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  LONDON 
 London Maps 

HORNE & Co. [A plan of Crystal Palace for the sale by auction of 1911]
Plan of Crystal Palace, Sydenham. For Sale by Auction by Howard Frank, of Messrs. Knight, Frank & Rutley, and J. Roy Lancaster of |Messrs. Horne & Co. London: Knight, Frank & Rutley, 1911. Tinted lithograph, 1010 x 1270mm. Laid on linen, original binding folds.
A large plan of Crystal Palace, adapted from the Ordnance Survey by the surveyors Horne & Co, and lithographed by Martin, Hood & Larkin. It was published in the auction catalogue for the auction sale of Crystal Palace in 1911, and details the grounds and the buildings in the immediate surroundings, including the railways stations and fire station. It shows the site of 'Sir Hiram Maxim's Captive Flying Machines', a fairground ride designed by the inventor of tre Maxim machine gun. The Crystal Palace was built in Hyde Park as a temporary building to house the Great Exhibition of 1851. Such was its popularity that it was re-erected in modified form at a permanent home in Sydenham in 1852, with two new railway stations to service it. Despite many successful exhibitions the owners went bankrupt in 1909; an announcement in The Times on 11th September 1911 set the date of the sale as 28th November 1911. However the auctioneer, Howard Frank, started a campaign to get the park saved for the nation. He has a luxurious brochure produced, containing fifty-two pages of photographs and engravings and sixty-four pages of text. It weighed approximately 3¼lb (without this map which was in a separate cover) and measured 16½in by 11in. The Lord Mayor of London, Sir Thomas Strong, called a meeting at the Mansion House for 23 October, for ‘all public bodies and persons interested in the acquisition of the Crystal Palace and its grounds for the use of the public forever’. The Mayor of Hampstead, William Woodward, wrote a letter to The Times, worried that the grounds were in danger of being given over to ‘football matches and other attractions for vulgar mobs’. Fortunately Robert Windsor-Clive, Lord Plymouth and Lord Lieutenant of Glamorgan, came forward with a deposit of £20,000 and, after reaching an agreement with the Court of Chancery, the rest of the sale price of 210,000. On the 9th November The Times ran a headline 'THE CRYSTAL PALACE SAVED'; by 1913 a fund started by the Lord Mayor was used to buy the park from Lord Plymouth.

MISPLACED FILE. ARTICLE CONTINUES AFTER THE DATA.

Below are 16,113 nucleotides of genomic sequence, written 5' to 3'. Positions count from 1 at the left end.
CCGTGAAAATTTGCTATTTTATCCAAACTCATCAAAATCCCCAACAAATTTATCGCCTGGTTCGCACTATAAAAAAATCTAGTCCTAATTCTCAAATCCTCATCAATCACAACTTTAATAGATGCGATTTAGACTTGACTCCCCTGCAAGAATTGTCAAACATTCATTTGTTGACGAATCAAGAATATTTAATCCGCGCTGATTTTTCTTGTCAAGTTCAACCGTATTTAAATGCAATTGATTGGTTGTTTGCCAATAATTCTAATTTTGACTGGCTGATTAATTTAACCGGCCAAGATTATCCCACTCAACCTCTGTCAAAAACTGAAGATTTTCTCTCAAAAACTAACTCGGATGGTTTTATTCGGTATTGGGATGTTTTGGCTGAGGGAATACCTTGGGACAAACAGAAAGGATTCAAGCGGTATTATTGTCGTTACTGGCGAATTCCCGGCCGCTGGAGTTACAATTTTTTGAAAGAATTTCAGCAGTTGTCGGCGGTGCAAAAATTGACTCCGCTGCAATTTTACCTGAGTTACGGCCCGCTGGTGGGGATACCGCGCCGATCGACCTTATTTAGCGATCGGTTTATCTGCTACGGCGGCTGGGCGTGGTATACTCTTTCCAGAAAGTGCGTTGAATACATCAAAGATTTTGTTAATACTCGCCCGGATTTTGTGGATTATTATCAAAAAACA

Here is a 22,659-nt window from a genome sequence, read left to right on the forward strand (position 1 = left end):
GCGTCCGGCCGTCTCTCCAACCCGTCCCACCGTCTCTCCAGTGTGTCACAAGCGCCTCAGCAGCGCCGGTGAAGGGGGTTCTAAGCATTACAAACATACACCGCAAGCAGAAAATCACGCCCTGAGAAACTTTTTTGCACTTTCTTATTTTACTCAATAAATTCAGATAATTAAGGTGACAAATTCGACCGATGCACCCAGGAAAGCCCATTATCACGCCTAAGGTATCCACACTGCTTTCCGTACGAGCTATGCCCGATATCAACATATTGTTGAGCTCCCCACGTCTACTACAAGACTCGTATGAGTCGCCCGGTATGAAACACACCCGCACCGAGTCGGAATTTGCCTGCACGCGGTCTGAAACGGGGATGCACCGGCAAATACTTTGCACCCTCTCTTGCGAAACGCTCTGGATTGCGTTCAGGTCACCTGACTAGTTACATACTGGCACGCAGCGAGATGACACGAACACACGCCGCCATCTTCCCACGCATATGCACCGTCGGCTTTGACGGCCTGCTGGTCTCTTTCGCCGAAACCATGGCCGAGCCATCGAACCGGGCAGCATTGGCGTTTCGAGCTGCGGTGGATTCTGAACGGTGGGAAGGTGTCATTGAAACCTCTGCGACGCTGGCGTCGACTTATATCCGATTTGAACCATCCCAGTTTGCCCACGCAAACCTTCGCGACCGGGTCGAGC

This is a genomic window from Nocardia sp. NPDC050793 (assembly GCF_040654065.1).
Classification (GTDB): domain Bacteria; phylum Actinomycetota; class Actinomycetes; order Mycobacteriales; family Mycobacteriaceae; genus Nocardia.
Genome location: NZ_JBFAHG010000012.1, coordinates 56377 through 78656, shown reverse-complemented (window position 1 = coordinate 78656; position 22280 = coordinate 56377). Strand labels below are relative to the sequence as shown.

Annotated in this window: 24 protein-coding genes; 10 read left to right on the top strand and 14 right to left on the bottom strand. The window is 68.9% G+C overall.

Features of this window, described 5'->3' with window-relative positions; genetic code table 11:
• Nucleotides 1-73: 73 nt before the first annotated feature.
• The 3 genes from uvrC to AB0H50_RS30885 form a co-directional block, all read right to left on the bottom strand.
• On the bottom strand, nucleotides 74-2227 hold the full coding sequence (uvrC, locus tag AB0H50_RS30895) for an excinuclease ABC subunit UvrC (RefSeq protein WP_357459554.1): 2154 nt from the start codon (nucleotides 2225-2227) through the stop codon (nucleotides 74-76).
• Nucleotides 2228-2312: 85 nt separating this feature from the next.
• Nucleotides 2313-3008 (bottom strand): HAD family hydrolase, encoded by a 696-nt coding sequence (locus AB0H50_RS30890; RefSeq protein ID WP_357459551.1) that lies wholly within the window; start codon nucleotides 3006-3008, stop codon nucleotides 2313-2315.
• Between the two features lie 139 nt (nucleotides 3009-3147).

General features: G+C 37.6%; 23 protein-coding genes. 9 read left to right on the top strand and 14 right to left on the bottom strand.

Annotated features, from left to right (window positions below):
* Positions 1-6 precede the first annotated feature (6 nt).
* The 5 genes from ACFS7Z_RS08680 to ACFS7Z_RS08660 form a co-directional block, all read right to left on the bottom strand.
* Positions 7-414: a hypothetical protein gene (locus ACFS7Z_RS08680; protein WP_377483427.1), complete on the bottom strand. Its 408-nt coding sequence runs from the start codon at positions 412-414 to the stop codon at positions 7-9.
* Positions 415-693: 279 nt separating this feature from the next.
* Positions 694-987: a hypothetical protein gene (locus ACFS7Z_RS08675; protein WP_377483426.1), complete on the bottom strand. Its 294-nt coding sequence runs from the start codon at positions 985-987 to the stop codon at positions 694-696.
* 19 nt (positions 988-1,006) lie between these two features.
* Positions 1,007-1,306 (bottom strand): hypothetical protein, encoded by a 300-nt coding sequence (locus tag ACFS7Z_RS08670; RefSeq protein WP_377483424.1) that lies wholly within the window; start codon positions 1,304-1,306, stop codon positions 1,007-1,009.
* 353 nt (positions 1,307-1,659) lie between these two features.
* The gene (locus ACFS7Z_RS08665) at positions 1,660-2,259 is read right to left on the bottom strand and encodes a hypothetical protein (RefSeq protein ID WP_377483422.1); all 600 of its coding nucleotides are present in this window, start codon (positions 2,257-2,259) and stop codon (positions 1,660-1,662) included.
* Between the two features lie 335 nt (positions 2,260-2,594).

[Ref: 16884]    £1,250.00 ($1,638 • €1,413 rates)


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